It’s better still when you watch the forensic engineer do some of his work. We learn by seeing and doing – something like 80% to 85% of what we know is got visually. At the very least, you will better understand your expert’s explanation of the cause of the accident or failure.
I was reminded of this recently when a client indicated that he got a lot sitting and watching me work. I think he was quite taken by what he saw and I was impressed that he wanted to go to the scene with me. He resolved his case based in part on what he experienced that day and the pictures he took. I wasn’t required to give even a verbal report let alone a written report.
I was also reminded of the benefit of a site visit when I met and spoke with a forensic photographer recently – photographs, the next best thing to being there, and also good for refreshing your memory of a site visit – and when I read a short manual on forensic photography. (Ref. I)
Counsel, we don’t see you at the scene very often. I can think of only four times in recent years. Engineers swear by the worth of a visual assessment of a site. (Refs 2 to 6) You are also certain to get a lot from going to the scene.
What does Counsel see when s/he goes on site? Aside from picking up a valuable concrete impression of the scene of the accident or failure?
1. Slip and Fall Accident Counsel and the injured party sat and watched me use non-textbook methods to investigate the cause of a slip and fall accident. I tested the skid resistance of the floor using pork belly – a pig’s belly skin, to simulate the injured party’s bare feet. This was recommended by medical doctors and veterinarians.
There was also a question about the source of water on a floor that was supposed to be dry. I thought earlier about a shower in a dressing room but it was some distance away. Still, maybe. So I put my bathing suit on that I had with me, took a shower and walked to the area of the fall – dripping water along the way and on the “dry” area.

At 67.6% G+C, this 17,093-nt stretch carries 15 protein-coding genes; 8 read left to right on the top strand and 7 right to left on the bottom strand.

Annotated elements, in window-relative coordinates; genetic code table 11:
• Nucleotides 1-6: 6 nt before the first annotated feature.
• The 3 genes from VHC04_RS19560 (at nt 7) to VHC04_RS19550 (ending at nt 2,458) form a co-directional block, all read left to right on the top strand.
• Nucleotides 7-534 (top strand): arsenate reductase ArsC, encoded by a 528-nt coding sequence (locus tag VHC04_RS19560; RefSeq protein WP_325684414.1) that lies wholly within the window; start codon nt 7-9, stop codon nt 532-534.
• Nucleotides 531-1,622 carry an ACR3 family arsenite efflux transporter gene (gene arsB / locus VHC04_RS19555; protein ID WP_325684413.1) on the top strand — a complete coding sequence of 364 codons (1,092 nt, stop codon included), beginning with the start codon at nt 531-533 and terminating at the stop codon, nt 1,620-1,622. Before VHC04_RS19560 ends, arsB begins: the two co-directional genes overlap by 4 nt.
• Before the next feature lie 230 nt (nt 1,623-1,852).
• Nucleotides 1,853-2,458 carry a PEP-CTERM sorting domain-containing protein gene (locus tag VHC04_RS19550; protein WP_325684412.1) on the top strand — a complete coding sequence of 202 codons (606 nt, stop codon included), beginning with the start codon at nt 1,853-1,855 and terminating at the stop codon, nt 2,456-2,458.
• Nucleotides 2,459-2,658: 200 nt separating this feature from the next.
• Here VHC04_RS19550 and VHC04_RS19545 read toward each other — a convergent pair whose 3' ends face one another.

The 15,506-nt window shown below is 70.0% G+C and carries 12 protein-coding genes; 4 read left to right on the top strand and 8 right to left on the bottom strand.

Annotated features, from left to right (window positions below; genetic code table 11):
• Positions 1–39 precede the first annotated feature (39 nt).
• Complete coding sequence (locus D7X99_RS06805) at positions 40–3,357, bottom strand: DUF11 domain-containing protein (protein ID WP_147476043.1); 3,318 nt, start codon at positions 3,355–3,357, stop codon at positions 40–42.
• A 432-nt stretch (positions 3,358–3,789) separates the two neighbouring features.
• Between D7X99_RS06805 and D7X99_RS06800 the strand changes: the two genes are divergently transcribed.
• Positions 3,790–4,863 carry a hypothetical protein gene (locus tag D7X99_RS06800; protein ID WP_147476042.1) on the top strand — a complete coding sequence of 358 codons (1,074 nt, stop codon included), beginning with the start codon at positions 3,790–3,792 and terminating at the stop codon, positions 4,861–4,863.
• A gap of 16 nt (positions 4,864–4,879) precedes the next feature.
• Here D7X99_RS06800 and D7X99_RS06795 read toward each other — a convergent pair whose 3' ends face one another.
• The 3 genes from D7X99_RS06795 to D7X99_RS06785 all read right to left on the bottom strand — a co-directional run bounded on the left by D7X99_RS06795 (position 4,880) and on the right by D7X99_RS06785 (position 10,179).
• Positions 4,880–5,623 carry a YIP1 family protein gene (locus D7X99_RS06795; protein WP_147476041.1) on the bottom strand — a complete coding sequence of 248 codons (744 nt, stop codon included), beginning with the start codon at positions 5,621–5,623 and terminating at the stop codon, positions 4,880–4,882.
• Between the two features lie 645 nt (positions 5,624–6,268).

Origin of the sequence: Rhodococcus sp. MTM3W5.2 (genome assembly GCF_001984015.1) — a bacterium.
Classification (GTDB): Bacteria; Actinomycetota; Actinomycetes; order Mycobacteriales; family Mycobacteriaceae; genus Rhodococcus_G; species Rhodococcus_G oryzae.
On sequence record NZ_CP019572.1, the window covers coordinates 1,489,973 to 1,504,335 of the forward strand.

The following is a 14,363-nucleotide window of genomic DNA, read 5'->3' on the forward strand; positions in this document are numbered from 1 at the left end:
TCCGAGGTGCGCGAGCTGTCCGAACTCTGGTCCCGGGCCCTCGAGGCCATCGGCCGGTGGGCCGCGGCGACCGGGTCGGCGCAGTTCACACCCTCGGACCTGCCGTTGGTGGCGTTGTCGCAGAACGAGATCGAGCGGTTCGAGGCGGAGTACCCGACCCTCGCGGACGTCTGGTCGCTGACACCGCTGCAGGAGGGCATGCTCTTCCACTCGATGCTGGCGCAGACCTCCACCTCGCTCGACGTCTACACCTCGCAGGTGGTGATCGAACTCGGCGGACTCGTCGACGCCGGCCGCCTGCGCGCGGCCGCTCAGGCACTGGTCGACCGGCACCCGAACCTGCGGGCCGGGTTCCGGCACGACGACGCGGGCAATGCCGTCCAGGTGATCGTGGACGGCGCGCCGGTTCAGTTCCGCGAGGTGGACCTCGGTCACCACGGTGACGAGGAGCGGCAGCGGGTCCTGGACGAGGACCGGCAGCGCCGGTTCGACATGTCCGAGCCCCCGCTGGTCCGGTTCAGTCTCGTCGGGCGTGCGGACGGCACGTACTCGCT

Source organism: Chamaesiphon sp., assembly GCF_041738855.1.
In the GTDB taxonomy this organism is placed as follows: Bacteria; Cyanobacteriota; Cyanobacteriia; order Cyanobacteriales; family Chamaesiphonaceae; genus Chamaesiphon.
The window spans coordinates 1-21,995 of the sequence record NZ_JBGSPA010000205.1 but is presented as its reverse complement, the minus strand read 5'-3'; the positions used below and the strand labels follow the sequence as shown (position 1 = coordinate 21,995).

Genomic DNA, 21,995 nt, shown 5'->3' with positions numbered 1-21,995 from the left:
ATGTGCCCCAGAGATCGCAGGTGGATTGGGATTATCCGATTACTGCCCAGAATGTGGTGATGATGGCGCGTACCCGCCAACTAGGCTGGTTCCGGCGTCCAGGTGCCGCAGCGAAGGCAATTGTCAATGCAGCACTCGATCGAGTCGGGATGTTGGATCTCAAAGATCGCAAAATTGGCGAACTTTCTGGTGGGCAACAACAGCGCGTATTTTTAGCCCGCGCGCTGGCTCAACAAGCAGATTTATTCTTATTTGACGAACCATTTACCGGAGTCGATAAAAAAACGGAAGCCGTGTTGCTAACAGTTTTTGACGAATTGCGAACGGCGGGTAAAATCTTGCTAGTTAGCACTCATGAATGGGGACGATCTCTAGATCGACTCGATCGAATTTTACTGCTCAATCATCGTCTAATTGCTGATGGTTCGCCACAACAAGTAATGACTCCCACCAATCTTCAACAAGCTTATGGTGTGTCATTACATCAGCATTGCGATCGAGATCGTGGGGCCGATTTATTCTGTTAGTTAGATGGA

My client got an eye-full during his site visit.
2. Inadequate Underpinning A young lawyer watched me excavate and expose the underpinning of a building using a backhoe and manual labour – me doing the manual work, during three days of investigative site work. She also watched me examine the underpinning closely, and measure and photograph it. Real dirty hands and muddy boot work.
I tried to get her down into the muddy excavation to see up close one of the worst deficiencies of the inadequate underpinning but that was too much for her. Still she saw it from the edge of the excavation and reported back to her manager. I’m certain she will remember that site experience and be guided by it if she practices civil litigation.
Her manager was to be commended sending her to the site. It would have been much better if he had got out there – the one arguing the case, but at least someone did.
3. Foundation Failure The owner’s lawyer held meetings in an industrial building that was supported on foundations that were still settling and damaging the building 10 years after construction. He saw the building and the cracks in the walls up close. He got visual impressions that helped him understand the report I wrote on the extent and cause of problem.
Unfortunately he was not there when I strengthened the foundation soils by grouting – a ground improvement technique not often seen in Atlantic Canada.
4. Flooding Counsel came to the site and saw the flooded land and the unusual source of some of the flood water. I later took low level, oblique aerial photographs with a camera mounted on a drone – the first time I used this technique, and gave them to the lawyer to refresh his memory of what he saw when he was on site. He didn’t say but I know it benefited him. Hard not to.
I’m certain the lawyers in these cases understood my explanation of the technical issues much better after being on site, and also argued their cases more effectively.
It’s not a substitute for Counsel visiting the scene of an accident or failure but low level aerial photographs are making the expert’s job of informing the justice system much easier. They’re that good.
They could also entice Counsel to go to the scene more often, see for himself and get a little mud on his boots if not dirt on his hands. The young lawyer above – standing at the edge of the excavation, got the former but not the latter. Nevertheless, she benefited just being there.
- Matthews, Kenneth M., Pink, Joel E., Tupper, Allison D., and Wells, Alvin E., The Expert, a Practitioner’s Guide, Chapter 15 (by Tupper, Allison D) Use of Forensic Photographs at Trial and Chapter 15A Use of Photographs and Photographic Interpretation, an example – R. v. McGillivray Carswell Publishing 1995
- “Technical” visual site assessments: Valuable, low cost, forensic engineering method. Posted September 4, 2012
- An expert’s “dirty hands and muddy boots”. Posted December 20, 2013
- The messiness of some forensic engineering and insurance investigations is illustrated by messy snow banks. Posted April 14, 2015
- More about messy, lumpy Mother Nature and how we deal with her effect on our forensic engineering and insurance investigations. Posted April 23, 2015
- The justice system and messy construction sites – Seeing is believing. Posted December 17, 2015